The defendant spent the remainder of the afternoon at Burton's apartment. On one occasion Burton left the building and, when he returned, he observed the defendant and another man,
whom he knew as "Mike," in the front entryway. Burton saw Mike hand the defendant a .38 caliber gun, which the defendant then stuck in his waistband.
Following his receipt of the gun, the defendant returned to Burton's apartment and positioned himself on a couch so that he could look out a window that faced Hutchins Street. At one point, the defendant called Burton to the window and indicated that Burton's friend, Mark Roberts, was outside. Burton and the defendant went downstairs to see Roberts. As Burton walked out the front door of his apartment building, Roberts was across the street walking his dog. Burton then noticed another man coming toward him from the left, on the same side of the street as 83 Hutchins Street. Burton turned toward the approaching man, realized that it was Jones, and exclaimed, "Oh shit, there he is." [Note 4] At that point, the defendant was standing behind Burton on the steps of the building. Burton had his right hand on the railing on the right side of the front steps and the defendant was behind him and to the left with his hand still on the handle of the open front door. Jones continued to approach Burton and the defendant, saying "What's up?" before pulling out a gun. Jones then opened fire, shooting at Burton and the defendant. The defendant, using the front door as a shield, returned fire with his own weapon from behind the door. [Note 5] The defendant continued to shoot as he backed away from the doorway, and Burton, now inside the building, tried to pull the defendant into the entryway from behind. After Burton and the defendant had both gotten into the entryway of 83 Hutchins Street, Jones turned, took about three steps, and then collapsed face down on the sidewalk. He was pronounced dead a short time later at a local hospital. [Note 6]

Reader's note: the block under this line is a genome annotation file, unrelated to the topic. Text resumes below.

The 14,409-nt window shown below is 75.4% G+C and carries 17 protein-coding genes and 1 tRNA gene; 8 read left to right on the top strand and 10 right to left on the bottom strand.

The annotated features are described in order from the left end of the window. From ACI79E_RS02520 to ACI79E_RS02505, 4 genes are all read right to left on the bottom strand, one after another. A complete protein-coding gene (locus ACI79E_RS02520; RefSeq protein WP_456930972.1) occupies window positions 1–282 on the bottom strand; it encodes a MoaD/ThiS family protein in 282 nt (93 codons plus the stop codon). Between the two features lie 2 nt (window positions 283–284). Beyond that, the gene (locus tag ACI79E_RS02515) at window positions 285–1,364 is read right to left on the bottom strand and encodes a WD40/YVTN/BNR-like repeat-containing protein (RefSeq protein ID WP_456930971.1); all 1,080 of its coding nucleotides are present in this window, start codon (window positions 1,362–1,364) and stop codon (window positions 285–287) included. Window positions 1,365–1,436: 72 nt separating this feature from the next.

Defense of another. During the trial, the defendant requested jury instructions on the theories of both self-defense and defense
of another. The trial judge agreed to give the self-defense instruction but declined to instruct on defense of another. The defendant made a timely objection to the omission.
When either self-defense or defense of another has been sufficiently raised by the evidence, the defendant is entitled to an instruction that places on the Commonwealth the burden of disproving the particular defense beyond a reasonable doubt. See Commonwealth v. Rodriguez, 370 Mass. 684 , 687-688 (1976); Commonwealth v. Maguire, 375 Mass. 768 , 772 (1978). "To the extent that [the] defendant may have been found to come to the defense of [another] (as well as to his own defense), the legal principles are not unlike those which control the use of self-defense because a person 'is justified in using force against another to protect a third person when (a) a reasonable person in the actor's position would believe his intervention to be necessary for the protection of the third person, and (b) in the circumstances as that reasonable person would believe them to be, the third person would be justified in using such force to protect himself.' " Commonwealth v. Deagle, 10 Mass. App. Ct. 748 , 750-751 (1980), quoting from Commonwealth v. Martin, 369 Mass. 640 , 649 (1976). See Commonwealth v. McClendon, 39 Mass. App. Ct. 122 , 125 (1995).